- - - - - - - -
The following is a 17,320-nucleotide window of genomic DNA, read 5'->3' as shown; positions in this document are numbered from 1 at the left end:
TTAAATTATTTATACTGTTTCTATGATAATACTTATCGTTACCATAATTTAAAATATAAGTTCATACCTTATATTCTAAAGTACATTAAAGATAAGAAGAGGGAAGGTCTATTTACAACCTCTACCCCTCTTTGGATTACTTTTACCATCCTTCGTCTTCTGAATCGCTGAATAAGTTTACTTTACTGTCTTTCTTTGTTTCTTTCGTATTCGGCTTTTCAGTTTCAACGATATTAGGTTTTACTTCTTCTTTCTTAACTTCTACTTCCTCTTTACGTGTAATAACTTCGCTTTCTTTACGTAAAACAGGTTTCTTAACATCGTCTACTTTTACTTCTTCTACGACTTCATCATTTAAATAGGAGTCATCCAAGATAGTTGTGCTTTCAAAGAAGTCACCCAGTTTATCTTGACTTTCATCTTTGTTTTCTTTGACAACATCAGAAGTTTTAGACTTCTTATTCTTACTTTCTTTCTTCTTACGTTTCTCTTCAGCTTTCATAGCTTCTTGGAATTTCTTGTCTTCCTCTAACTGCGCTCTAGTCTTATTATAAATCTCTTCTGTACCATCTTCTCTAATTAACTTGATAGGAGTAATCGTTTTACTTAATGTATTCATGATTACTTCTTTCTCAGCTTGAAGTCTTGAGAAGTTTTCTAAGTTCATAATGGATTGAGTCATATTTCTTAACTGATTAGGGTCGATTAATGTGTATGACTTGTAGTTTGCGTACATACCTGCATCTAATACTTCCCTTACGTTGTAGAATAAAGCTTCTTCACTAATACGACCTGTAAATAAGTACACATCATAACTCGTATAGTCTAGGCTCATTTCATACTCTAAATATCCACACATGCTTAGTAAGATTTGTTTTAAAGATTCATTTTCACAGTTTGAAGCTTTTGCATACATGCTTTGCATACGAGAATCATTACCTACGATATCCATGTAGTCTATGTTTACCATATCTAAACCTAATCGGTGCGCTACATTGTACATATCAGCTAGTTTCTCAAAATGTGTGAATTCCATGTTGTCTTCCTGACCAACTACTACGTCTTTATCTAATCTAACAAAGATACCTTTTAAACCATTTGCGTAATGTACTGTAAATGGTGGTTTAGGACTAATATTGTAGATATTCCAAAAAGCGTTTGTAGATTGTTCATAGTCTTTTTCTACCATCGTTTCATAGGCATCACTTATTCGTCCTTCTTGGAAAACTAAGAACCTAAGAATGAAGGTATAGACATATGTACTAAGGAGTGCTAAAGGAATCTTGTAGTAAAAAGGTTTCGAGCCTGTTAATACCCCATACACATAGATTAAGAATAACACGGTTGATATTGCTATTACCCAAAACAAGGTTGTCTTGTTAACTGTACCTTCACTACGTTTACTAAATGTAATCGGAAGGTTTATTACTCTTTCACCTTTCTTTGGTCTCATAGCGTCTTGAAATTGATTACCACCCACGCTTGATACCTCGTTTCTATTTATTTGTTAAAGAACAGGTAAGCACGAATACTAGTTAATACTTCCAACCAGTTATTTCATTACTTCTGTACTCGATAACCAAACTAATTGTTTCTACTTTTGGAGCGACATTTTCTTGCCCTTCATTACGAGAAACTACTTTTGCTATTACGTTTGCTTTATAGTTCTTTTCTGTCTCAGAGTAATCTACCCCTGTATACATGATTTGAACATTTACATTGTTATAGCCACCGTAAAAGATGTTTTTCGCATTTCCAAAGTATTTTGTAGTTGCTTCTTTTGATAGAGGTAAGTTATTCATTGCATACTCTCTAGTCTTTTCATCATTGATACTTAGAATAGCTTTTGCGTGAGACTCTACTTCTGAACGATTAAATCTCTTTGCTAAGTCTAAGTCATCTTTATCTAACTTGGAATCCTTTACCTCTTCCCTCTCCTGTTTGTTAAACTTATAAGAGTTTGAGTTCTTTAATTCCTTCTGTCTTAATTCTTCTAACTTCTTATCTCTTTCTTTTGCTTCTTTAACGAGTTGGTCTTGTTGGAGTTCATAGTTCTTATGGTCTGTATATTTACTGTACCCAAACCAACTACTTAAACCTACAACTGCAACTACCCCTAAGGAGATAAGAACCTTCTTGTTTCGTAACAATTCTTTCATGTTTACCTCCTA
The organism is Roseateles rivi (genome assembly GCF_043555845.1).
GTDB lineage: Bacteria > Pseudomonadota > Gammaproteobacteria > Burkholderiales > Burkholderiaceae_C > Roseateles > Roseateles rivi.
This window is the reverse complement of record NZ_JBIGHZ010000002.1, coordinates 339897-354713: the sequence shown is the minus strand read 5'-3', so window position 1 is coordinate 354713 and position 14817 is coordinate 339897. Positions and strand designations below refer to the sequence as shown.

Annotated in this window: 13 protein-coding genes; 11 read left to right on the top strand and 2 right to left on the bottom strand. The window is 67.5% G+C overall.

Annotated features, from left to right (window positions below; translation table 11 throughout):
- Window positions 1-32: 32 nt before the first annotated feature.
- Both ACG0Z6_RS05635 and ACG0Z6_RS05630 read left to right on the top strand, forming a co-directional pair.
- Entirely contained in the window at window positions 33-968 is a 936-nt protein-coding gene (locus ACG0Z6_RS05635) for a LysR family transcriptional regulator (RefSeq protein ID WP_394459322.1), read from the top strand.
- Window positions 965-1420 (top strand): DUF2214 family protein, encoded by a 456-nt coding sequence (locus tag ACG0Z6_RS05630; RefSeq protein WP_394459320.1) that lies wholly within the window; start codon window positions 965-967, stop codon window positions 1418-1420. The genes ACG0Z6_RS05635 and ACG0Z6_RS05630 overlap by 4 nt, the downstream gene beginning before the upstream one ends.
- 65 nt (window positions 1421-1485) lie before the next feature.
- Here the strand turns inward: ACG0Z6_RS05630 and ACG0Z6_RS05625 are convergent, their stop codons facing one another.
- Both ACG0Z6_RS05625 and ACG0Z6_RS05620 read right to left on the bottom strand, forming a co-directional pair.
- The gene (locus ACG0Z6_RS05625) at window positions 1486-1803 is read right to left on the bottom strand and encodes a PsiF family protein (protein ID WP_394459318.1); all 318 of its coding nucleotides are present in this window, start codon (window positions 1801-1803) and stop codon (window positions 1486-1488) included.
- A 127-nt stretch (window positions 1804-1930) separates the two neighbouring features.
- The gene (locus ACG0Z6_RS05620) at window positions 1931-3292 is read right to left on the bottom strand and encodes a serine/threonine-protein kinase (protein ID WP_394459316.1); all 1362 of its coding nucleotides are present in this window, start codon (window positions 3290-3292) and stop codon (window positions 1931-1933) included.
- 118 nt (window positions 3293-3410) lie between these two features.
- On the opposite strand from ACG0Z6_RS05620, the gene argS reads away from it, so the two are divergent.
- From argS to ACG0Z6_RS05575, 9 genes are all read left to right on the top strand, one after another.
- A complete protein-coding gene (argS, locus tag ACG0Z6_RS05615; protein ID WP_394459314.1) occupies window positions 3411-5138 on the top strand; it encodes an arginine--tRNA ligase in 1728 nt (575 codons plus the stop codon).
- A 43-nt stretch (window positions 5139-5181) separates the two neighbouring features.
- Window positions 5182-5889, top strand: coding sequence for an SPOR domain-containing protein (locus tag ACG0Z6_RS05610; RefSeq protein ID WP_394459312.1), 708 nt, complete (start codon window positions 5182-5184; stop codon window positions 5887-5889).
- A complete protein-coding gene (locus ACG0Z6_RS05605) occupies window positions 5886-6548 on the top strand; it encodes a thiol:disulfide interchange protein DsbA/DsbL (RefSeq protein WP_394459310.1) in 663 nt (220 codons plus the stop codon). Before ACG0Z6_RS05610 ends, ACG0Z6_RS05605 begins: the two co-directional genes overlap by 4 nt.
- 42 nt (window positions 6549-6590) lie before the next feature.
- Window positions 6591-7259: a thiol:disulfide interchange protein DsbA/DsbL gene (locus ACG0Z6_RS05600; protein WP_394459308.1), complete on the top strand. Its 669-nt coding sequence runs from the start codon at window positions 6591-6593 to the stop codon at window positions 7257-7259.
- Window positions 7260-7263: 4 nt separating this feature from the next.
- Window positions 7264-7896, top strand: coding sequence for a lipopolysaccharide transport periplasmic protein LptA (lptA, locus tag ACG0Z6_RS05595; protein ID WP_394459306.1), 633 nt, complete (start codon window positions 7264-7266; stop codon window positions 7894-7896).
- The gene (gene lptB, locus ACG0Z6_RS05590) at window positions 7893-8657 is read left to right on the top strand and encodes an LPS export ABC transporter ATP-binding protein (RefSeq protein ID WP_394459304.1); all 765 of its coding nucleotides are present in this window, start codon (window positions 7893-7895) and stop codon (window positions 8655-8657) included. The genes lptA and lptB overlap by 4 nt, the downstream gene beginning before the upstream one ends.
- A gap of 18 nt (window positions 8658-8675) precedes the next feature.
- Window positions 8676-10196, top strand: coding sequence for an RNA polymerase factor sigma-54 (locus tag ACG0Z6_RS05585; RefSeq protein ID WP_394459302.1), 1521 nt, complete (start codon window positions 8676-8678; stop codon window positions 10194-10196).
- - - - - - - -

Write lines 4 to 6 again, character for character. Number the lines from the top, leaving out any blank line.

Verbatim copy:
GTDB lineage: Bacteria > Pseudomonadota > Gammaproteobacteria > Burkholderiales > Burkholderiaceae_C > Roseateles > Roseateles rivi.
This window is the reverse complement of record NZ_JBIGHZ010000002.1, coordinates 339897-354713: the sequence shown is the minus strand read 5'-3', so window position 1 is coordinate 354713 and position 14817 is coordinate 339897. Positions and strand designations below refer to the sequence as shown.

Annotated in this window: 13 protein-coding genes; 11 read left to right on the top strand and 2 right to left on the bottom strand. The window is 67.5% G+C overall.